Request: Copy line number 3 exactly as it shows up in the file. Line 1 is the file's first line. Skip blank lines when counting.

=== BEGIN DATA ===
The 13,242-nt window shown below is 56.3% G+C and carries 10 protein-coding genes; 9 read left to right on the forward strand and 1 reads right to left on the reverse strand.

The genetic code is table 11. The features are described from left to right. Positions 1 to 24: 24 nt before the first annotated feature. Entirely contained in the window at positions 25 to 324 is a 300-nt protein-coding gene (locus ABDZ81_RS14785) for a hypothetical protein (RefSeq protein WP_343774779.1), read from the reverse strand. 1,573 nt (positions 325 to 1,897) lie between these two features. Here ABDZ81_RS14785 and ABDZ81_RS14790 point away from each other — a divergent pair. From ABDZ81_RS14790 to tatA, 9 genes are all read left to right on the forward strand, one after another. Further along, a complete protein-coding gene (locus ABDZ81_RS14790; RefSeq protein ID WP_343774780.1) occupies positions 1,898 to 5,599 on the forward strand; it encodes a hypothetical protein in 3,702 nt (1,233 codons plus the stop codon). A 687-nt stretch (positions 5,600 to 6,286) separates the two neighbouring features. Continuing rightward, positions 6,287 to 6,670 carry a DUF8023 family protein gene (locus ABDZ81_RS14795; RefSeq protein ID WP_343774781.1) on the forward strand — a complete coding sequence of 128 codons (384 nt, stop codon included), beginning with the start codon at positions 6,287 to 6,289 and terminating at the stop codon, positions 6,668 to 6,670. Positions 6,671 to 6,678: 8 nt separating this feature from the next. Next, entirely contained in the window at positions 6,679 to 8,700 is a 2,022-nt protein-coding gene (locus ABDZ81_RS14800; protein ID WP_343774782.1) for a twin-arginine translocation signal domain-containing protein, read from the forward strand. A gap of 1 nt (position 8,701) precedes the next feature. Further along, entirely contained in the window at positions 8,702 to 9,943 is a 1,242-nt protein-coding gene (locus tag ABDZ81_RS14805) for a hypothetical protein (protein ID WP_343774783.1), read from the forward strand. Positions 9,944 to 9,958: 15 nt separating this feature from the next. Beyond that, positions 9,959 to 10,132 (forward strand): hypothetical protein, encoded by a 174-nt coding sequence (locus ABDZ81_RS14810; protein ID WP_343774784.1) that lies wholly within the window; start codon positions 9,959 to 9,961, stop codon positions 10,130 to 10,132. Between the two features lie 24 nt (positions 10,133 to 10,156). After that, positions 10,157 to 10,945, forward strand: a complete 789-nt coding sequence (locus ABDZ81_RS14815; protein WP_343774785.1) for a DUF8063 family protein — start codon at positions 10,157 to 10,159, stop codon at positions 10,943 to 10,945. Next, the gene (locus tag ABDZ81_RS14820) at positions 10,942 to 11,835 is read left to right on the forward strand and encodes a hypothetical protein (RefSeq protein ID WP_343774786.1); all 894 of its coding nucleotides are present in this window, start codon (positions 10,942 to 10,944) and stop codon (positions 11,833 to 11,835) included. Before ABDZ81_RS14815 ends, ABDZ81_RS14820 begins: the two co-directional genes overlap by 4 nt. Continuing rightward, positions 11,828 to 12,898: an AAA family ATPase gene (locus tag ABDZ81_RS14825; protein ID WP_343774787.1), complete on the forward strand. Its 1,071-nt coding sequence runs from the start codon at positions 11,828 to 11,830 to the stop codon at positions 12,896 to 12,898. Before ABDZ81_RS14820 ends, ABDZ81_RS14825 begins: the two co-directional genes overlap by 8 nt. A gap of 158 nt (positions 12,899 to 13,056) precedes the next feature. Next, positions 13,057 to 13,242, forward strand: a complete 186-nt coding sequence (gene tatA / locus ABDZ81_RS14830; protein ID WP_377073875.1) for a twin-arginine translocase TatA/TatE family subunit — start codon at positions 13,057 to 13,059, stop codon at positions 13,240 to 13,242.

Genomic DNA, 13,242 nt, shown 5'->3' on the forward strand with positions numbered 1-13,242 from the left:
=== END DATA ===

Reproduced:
Genomic DNA, 13,242 nt, shown 5'->3' on the forward strand with positions numbered 1-13,242 from the left: